Dwight Morgan, I will definitely not take your word for it because what you just said was nonsense.
actually, getting the whooping cough vaccine before being around infants is dead on correct. It’s older children and adults who give it to infants. And since whooping cough is bacterial, like pneumonia, you can get it again and again and again, if not immunized.
There are two effects to consider, but I speak just as another numbers man (with the last statistics course 20 years ago and absolutely zero formal education in epidemiology, so I hope people with either of these can comment too) Firstly, if the measles vaccine is 95% effective, it means only 5% of 3.5 Million people get infected (The others in the 200 mio. population aren’t getting it anyway). We are down to 175000 case or 0.0875% of the US population. I think this already makes a big difference. Secondly, infection is not a random event hitting people from the sky. It is through infection. The article states that a vaccinated person can infect up to 18 unvaccinated people. These 18 people go on to infect another 18 (that’s already 324 people) and so on until the epidemic has exhausted that season’s host pool. If these 18 were vaccinated, the most likely event is that a single person gets infected from those 18 (95% protection infect 0.9 % on average, though I’ll grant you that this is a slight simplification but at 95% we are close enough for the argument to remain valid), who will himself go on to infect 1 person in the most likely event. That’s 324 time less than without vaccination and this multiplier effect is much more significant then the individual protection. That’s what I understand as herd-immunity. But again, I am just a numbers man (thought the wiki articles about these subjects tend to go into the same direction)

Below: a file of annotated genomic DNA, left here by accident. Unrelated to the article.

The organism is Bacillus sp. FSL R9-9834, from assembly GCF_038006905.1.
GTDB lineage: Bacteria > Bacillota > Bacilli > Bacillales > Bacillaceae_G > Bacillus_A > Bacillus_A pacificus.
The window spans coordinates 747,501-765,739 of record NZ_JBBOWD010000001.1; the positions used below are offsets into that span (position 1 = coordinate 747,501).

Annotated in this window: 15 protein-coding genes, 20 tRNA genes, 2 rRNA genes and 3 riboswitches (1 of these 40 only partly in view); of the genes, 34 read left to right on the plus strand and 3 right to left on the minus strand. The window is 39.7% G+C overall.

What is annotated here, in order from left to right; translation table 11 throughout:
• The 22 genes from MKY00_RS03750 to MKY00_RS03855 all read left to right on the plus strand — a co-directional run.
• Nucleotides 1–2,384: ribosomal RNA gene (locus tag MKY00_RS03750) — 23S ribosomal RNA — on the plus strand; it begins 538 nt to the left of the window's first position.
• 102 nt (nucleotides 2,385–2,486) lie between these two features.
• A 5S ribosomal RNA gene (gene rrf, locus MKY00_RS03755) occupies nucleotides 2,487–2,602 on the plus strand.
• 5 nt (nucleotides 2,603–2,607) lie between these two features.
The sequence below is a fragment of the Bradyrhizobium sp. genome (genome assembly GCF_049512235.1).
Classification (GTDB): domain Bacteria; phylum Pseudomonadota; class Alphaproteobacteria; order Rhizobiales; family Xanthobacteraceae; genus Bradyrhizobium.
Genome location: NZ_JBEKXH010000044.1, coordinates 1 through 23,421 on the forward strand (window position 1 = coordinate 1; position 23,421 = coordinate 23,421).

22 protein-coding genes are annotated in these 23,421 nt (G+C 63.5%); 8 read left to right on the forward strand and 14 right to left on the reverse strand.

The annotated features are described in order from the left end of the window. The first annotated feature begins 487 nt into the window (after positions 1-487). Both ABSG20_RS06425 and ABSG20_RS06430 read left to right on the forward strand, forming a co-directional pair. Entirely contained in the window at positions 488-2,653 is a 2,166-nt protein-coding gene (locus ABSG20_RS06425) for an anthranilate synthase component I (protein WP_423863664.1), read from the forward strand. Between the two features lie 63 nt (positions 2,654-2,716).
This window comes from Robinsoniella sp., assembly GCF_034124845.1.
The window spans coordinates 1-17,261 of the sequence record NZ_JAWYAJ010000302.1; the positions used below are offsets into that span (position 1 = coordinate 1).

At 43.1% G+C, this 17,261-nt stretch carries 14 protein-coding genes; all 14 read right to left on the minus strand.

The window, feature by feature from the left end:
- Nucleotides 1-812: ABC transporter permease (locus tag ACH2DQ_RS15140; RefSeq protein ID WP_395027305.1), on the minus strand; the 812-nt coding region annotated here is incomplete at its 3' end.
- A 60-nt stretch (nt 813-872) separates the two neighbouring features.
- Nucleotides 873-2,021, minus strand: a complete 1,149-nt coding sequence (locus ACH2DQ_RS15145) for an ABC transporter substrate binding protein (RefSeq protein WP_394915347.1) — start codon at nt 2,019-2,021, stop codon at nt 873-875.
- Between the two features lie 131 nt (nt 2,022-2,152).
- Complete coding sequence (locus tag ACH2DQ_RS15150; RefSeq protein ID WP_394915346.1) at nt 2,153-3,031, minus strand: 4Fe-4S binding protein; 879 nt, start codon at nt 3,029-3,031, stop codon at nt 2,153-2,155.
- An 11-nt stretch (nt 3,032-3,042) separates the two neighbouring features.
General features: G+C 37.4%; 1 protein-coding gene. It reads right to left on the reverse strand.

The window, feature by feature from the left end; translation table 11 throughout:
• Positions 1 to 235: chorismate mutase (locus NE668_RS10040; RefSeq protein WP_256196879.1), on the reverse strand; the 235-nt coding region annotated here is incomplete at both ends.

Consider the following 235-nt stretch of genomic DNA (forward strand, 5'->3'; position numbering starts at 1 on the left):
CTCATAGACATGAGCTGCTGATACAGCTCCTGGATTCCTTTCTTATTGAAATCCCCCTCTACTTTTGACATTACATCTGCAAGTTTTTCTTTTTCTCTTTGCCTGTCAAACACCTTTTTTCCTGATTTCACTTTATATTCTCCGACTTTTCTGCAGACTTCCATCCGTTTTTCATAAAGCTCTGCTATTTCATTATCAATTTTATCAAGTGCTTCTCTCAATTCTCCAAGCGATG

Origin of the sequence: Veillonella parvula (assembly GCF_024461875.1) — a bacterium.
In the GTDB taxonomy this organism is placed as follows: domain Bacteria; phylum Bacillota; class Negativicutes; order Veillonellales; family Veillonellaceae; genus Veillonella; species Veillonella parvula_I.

It is nonsense to you because of the paradigm you are referencing from (“the box”). People used to think the earth was flat and that the celestial bodies revolved around the earth…. Scientists are open-minded and investigate new possibilities. Those with vested interests in maintaining the status quo vehemently deny and are not open to inquiry.
What he refers to by herd immunity is the fact that if the percentage of a given population which is immune to a disease is high enough, it is impossible for an infectious pathogen to establish a firm hold. It is not the case that having 95% of the population vaccinated means 5% of the people get measles. It means that so many people are immune to measles that it is impossible for the disease to establish a chain of transmission. Therefore, while me may see one or two cases, we tend not to see very large outbreaks. This is why we see such small numbers of cases per year over the past decade until this outbreak.
THANK You!